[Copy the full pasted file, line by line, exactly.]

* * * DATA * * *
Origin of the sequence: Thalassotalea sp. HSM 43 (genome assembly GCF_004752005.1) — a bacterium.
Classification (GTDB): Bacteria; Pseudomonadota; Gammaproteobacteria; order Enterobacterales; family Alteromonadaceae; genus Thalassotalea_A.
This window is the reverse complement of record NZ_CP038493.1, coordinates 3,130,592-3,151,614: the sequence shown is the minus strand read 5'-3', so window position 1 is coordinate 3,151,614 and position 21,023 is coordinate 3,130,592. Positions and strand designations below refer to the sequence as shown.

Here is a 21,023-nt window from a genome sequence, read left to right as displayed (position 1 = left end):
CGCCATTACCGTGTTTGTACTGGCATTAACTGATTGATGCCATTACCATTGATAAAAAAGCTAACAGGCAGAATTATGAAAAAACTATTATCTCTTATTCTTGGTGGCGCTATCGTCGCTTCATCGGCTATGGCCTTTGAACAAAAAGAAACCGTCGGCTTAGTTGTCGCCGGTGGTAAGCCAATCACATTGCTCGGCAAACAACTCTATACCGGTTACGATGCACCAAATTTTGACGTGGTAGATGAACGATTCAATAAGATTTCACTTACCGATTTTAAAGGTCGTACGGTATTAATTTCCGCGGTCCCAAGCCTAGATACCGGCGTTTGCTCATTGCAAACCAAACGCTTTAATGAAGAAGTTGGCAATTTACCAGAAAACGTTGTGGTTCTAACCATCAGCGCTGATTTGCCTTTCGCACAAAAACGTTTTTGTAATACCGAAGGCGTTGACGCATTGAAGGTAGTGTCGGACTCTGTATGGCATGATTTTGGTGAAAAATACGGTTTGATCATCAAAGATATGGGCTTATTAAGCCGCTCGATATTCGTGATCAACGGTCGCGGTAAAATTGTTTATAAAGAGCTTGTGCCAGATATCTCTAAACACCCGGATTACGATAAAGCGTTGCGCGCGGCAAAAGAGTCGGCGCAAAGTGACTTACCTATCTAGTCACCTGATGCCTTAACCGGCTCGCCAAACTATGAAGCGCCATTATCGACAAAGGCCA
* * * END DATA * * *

Origin of the sequence: Thalassotalea sp. HSM 43 (genome assembly GCF_004752005.1) — a bacterium.
Classification (GTDB): Bacteria; Pseudomonadota; Gammaproteobacteria; order Enterobacterales; family Alteromonadaceae; genus Thalassotalea_A.
This window is the reverse complement of record NZ_CP038493.1, coordinates 3,130,592-3,151,614: the sequence shown is the minus strand read 5'-3', so window position 1 is coordinate 3,151,614 and position 21,023 is coordinate 3,130,592. Positions and strand designations below refer to the sequence as shown.

Here is a 21,023-nt window from a genome sequence, read left to right as displayed (position 1 = left end):
CGCCATTACCGTGTTTGTACTGGCATTAACTGATTGATGCCATTACCATTGATAAAAAAGCTAACAGGCAGAATTATGAAAAAACTATTATCTCTTATTCTTGGTGGCGCTATCGTCGCTTCATCGGCTATGGCCTTTGAACAAAAAGAAACCGTCGGCTTAGTTGTCGCCGGTGGTAAGCCAATCACATTGCTCGGCAAACAACTCTATACCGGTTACGATGCACCAAATTTTGACGTGGTAGATGAACGATTCAATAAGATTTCACTTACCGATTTTAAAGGTCGTACGGTATTAATTTCCGCGGTCCCAAGCCTAGATACCGGCGTTTGCTCATTGCAAACCAAACGCTTTAATGAAGAAGTTGGCAATTTACCAGAAAACGTTGTGGTTCTAACCATCAGCGCTGATTTGCCTTTCGCACAAAAACGTTTTTGTAATACCGAAGGCGTTGACGCATTGAAGGTAGTGTCGGACTCTGTATGGCATGATTTTGGTGAAAAATACGGTTTGATCATCAAAGATATGGGCTTATTAAGCCGCTCGATATTCGTGATCAACGGTCGCGGTAAAATTGTTTATAAAGAGCTTGTGCCAGATATCTCTAAACACCCGGATTACGATAAAGCGTTGCGCGCGGCAAAAGAGTCGGCGCAAAGTGACTTACCTATCTAGTCACCTGATGCCTTAACCGGCTCGCCAAACTATGAAGCGCCATTATCGACAAAGGCCA